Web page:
Brushed vs. Brush­less

RC Car Action - - PERFORMANCE TEST -

If you’re new to RC and won­der­ing what all this “brush­less” stuff is about, here’s the deal. RC mo­tors, for a looong time, all used brushes, as il­lus­trated be­low. The brushes trans­fer elec­tric­ity to the com­mu­ta­tor, which makes the mo­tor spin be­cause of mag­nets and science and stuff (we’re keep­ing it real sim­ple here, guys). The com­mu­ta­tor spins too, which means it’s con­stantly wear­ing against the sta­tion­ary brushes and cre­at­ing fric­tion. Mo­tor per­for­mance even­tu­ally de­te­ri­o­rates, un­til you have to re­place it.

A brush­less mo­tor, as you may have guessed, has no brushes or com­mu­ta­tor. In­stead, a “sta­tor” is en­er­gized to cre­ate a mag­netic field that makes the mag­netic “ro­tor” spin with­out touch­ing it. No touch­ing means no fric­tion or wear, so you get more power and ef­fi­ciency, with much longer mo­tor life.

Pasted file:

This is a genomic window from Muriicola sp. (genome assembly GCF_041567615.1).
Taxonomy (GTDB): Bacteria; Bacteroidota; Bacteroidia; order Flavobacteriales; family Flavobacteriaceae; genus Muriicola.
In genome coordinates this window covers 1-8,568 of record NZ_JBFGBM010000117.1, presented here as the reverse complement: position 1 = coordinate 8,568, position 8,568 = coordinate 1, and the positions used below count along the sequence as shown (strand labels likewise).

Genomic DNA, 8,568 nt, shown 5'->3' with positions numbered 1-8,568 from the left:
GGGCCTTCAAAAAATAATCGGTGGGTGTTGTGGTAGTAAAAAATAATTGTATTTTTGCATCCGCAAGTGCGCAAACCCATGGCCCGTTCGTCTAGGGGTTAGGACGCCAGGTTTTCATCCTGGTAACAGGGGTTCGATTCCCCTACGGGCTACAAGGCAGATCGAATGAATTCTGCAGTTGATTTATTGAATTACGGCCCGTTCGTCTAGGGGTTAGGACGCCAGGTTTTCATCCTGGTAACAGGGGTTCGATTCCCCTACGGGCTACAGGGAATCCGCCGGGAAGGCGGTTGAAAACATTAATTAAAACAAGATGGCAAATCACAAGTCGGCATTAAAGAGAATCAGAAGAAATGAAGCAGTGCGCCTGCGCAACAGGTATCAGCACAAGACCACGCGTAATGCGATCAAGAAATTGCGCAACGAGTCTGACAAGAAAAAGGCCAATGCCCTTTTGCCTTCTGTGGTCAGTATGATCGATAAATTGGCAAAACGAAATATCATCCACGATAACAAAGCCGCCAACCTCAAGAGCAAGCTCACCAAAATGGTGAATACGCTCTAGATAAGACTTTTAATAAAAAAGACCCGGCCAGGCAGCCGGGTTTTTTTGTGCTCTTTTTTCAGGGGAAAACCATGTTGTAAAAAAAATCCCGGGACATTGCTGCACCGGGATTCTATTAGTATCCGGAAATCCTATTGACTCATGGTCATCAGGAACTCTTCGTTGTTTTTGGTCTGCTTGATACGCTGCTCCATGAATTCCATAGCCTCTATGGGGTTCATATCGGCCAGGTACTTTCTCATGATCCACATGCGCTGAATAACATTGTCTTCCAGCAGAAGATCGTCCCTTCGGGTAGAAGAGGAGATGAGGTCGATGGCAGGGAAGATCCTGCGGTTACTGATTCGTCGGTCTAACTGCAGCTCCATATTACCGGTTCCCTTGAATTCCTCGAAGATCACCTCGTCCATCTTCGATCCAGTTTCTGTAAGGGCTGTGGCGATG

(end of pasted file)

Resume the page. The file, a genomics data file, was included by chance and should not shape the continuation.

The Mus­tang is pow­ered by Traxxas’ tried-and-true Ti­tan 550 mo­tor. In­side, a pair of brushes rub against the com­mu­ta­tor to trans­fer elec­tric­ity to it and make the mo­tor run.

All of Traxxas’ VXL mod­els get the Ve­li­neon 4-pole 3500 mo­tor. It doesn’t have brushes or a com­mu­ta­tor; hence the term “brush­less.” Brush­less mo­tors are more pow­er­ful and ef­fi­cient than brushed mo­tors, and last much longer.

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